The Young Indian Philanthropic Pledge (YIPP), a platform that brings together new-age philanthropists mostly from the start-up ecosystem, recently partnered with the Government of Karnataka to transform 105 schools and adjoining anganwadis as 'model Schools' by 2025. The YIPP which comprises start-up stars such as Nikhil Kamath (co-founder, Zerodha), Sujeet Kumar (founder and CEO, Udaan) and Prashanth Prakash (co-founder and partner, Accel) has collectively raised ₹40 crore for this project.

As part of the model school project the YIPP will get leading edtech companies to set up smart class rooms as well as come up with techniques to improve enrolment and retention of students (especially in middle and high school which has maximum drop-outs) by building capacities of teachers, augmenting physical and digital school infrastructure and employment readiness skills. Though the model school project is first getting rolled out in Karnataka, the idea is to scale up and replicate in other parts of the country. Bulk of the drop-outs happen in middle school or high school, as that is when the parents in rural India want their children to join the workforce and contribute to the family earnings. A lot of them (especially girls) drop out due to lack of basic amenities in school such as toilets.

"We will bring in flexibility where students can choose the areas they want to specialise in, we are helping them choose their focus area. We have partnered with Sambhav, which will help us in building some of these playbooks. From enrolment to involving school communities and from capacity building of teachers to career guidance, can we experiment in 100 schools and build a good replicable framework or blueprint," explains Prakash of Accel.

The larger goal of YIPP (which comprises 10 new-age givers) is to put a structure to giving. The YIPP members (who are contributing anywhere between 1% and 25% of their personal wealth towards philanthropy) are putting their start-up learnings in the philanthropy world. Scale and replication would be important elements. "We are going to curate projects which can be scaled and replicated. We relate to all of this in the venture world. There are some unsolved issues in health, education and environment and we can't wait another 75 years to resolve them. Therefore, we decided to come together and do some of what we have done in the start-up world, put a model to create change and impact in the next 25 years," explains Prakash.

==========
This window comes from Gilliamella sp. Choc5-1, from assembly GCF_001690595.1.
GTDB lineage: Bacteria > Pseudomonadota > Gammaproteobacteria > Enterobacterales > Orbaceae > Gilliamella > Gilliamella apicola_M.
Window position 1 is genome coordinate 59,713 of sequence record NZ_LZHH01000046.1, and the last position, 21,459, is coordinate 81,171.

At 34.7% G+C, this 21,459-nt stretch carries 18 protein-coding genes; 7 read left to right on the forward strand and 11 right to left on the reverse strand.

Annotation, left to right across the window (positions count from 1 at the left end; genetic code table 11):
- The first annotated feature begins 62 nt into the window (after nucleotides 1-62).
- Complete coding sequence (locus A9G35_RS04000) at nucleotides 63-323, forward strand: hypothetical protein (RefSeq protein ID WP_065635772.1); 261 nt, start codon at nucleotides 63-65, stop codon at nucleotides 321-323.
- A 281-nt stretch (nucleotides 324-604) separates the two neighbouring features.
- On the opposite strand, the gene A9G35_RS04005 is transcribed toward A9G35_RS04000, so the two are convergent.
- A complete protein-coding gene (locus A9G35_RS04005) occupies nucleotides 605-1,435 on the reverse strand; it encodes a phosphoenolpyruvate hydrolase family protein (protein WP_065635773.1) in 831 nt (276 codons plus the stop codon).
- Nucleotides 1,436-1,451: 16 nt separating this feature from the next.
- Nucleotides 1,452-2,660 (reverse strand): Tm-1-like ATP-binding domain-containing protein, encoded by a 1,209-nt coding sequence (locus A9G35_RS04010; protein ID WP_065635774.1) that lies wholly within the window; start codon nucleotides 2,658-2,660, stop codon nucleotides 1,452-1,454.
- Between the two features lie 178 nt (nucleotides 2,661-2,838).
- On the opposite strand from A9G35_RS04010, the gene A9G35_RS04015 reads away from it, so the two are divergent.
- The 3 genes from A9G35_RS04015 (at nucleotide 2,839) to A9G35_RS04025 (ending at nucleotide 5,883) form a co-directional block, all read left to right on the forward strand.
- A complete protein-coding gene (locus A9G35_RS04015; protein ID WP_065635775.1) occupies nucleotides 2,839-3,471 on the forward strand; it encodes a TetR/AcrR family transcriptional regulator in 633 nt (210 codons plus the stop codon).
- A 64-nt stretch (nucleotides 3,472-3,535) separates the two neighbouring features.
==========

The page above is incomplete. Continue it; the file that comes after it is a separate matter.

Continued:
Apart from education, the YIPP is also planning to curate projects on nutrition and environment. Measurability and impact are as important in philanthropy as it is in business. And, all the YIPP projects, says Kumar of Udaan, would be built on the metric of accountability. "We will create infrastructure as well as measure the impact it is creating. The Government has the largest penetration of schools but they are not able to run them efficiently. We will help the Government with data, connect them with NGOs working for similar causes as well as get them better visibility and accountability."

"We would like to document the results that our interventions are bringing about and then encourage them to be replicated in other states and districts," adds Zerodha's Kamath.

The YIPP members believe that in order to achieve scale in giving, they have to partner with the Government. "If we have to influence 10 million children, we have to create large-scale societal change by working closely with the Government. We have to have the Government authorities support in order to offer quality education. Once we get the right people, scale is a matter of time," explains Prakash, who says that partnership with the government for social causes is something he has learnt out of experience.

"I had partnered with the Government of Karnataka for Project Prerna, through which we motivated children to come to school and build a state of mind to learn. There are 40,000 schools which are part of Project Prerna, which is now scaled to Maharashtra and other states. The biggest learning was the scale we were able to achieve, something we could have never done had we not partnered with the Government," Prakash further explains.

So, will YIPP personally manage all the initiatives it invests in? Not necessarily, says Kamath. "The idea is not to operate the project but ideate the project. The operations will be outsourced to relevant experts, for instance, people who are into operating digital classrooms and so on."

Apart from the new-age givers below the age of 45, YIPP also has support from the Bill and Melinda Gates Foundation which would be putting in 50% of the money for all the philanthropic projects it creates.

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